There’s a little-known history of wild performing animals and zoological creatures roaming George Street in Brisbane’s CBD.
Less than a kilometre from Queensland’s Parliament House, an Irishman by the name of Charles Higgins set up a tent at the intersection of George and Turbot streets, featuring the “finest and largest collection of living wild animals ever brought together in Australia”, boasting Russian bears, leopards, panthers, cheetahs, monkeys, snakes and the “great performing Toombul Tigers”.
It had been less than a decade since Higgins purchased a large block of land next to the Toombul Train Station, but he’d already gained infamy as the owner of Jimmy and Sammy the “Toombul Tigers”, who were often spotted following their owner around his scrubby property or on a chain in his paddock.
It only took a few months for Higgins’ George Street menagerie to descend into chaos, with one of his employees seen rushing out of the tent, under the pursuit of Jimmy the tiger.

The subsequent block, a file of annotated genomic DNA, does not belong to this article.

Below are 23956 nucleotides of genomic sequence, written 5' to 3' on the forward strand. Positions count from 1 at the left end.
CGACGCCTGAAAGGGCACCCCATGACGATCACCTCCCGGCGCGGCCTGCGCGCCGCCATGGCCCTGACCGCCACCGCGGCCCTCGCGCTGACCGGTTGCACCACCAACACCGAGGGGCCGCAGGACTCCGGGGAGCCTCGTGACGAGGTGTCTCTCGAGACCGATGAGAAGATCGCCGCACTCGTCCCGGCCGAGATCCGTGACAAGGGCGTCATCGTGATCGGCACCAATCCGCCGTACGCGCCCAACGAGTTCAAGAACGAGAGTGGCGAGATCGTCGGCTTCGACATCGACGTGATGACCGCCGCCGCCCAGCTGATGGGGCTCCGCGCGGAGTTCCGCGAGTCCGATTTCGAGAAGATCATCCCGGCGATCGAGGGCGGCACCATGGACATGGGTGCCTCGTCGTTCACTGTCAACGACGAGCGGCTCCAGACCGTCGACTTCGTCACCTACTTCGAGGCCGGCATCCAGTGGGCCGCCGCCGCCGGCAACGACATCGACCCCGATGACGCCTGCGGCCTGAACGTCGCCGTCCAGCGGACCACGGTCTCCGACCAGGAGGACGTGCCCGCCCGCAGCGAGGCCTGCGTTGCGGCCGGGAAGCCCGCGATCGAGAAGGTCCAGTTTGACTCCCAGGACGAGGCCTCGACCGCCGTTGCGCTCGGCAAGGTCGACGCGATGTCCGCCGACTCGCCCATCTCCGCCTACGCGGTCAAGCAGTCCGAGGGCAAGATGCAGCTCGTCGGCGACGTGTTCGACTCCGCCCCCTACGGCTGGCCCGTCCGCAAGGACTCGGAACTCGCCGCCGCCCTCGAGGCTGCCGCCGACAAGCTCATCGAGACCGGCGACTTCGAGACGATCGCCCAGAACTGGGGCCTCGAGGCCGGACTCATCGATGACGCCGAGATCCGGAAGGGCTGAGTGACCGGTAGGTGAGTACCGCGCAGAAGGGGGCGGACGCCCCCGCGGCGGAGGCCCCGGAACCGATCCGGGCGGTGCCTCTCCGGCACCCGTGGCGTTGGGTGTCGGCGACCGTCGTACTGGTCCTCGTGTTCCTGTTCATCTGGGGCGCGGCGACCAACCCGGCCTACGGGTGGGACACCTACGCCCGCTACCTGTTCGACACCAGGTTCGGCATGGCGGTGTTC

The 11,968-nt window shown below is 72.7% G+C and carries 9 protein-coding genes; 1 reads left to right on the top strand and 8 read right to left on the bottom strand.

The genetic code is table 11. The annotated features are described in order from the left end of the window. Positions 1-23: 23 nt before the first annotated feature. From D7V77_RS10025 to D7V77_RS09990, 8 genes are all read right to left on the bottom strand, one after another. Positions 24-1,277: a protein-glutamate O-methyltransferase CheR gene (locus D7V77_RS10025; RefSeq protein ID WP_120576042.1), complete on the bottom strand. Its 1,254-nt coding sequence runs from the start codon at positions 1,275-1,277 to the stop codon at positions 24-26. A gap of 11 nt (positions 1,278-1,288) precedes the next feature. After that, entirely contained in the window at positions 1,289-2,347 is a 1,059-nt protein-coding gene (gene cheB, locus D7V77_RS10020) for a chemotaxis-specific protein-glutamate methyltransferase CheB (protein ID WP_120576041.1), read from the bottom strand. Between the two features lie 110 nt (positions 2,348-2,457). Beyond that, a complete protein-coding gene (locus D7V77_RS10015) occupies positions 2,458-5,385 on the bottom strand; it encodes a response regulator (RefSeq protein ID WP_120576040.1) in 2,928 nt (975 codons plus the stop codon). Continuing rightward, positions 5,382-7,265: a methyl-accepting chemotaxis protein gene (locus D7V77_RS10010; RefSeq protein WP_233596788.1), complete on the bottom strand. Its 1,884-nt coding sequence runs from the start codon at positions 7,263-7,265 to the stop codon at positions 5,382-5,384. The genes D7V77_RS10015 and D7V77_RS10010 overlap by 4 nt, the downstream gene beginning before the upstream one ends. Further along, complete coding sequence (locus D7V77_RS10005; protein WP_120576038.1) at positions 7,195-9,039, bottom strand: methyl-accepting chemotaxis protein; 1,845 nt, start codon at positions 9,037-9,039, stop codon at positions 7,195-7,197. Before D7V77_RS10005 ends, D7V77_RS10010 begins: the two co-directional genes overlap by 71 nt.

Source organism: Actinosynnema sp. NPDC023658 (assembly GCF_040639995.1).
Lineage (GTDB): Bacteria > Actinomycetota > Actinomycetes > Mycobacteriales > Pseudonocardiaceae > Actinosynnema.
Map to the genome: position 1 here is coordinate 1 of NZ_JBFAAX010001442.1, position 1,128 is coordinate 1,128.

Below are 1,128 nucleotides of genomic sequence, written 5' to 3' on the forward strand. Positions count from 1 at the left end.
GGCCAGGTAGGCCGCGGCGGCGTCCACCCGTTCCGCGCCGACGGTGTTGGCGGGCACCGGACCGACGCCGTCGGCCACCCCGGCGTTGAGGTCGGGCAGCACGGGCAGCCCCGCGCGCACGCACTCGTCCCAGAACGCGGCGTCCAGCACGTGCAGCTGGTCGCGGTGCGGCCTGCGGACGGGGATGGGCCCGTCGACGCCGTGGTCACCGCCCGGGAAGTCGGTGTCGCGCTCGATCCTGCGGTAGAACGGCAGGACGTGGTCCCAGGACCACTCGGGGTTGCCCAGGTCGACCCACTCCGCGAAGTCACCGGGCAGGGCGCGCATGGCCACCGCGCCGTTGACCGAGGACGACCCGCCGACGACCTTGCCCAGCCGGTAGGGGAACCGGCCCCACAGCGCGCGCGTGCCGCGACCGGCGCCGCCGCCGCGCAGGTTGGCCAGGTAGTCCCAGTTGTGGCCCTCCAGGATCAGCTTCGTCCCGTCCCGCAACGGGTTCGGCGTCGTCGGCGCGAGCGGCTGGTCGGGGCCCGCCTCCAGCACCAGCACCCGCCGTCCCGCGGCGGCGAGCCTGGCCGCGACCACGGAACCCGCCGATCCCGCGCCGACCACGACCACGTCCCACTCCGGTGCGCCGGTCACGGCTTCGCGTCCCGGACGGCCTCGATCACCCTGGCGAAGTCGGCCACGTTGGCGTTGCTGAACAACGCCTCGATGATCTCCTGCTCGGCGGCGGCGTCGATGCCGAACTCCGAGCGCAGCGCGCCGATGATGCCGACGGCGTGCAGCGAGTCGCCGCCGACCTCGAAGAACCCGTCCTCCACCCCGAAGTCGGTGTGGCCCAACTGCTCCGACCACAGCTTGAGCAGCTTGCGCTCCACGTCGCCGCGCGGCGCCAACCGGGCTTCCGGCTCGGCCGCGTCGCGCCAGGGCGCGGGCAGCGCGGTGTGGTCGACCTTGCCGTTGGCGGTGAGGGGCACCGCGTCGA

Jimmy seized the man in his mouth before Higgins forced his own arm into the tiger’s mouth to help his employee escape.
The tiger was eventually restrained, however, Higgins was wounded with a deep gash on his arm and his employee suffered severe lacerations.
While the tigers were saved from the authorities, the bite on Higgins arm became infected and required hospitalisation.
Of course, the ‘Toombul Tigers’ still needed someone to look after them, however, the man hired was a heavy drinker and began terrorising neighbours with threats of letting the tigers loose.
A petition was quickly filed with Council and Higgins’ property was put under police guard until the menagerie was no longer a public nuisance.
Unfortunately a nervous neighbour applied for a Supreme Court injunction, revealing a tiger had previously wandered into his workshop and a monkey had invaded his bedroom.
As a result, Higgins relocated his menagerie to the Queensport Aquarium at Hemmant until he was tragically killed in a traffic accident and became part of Brisbane folklore.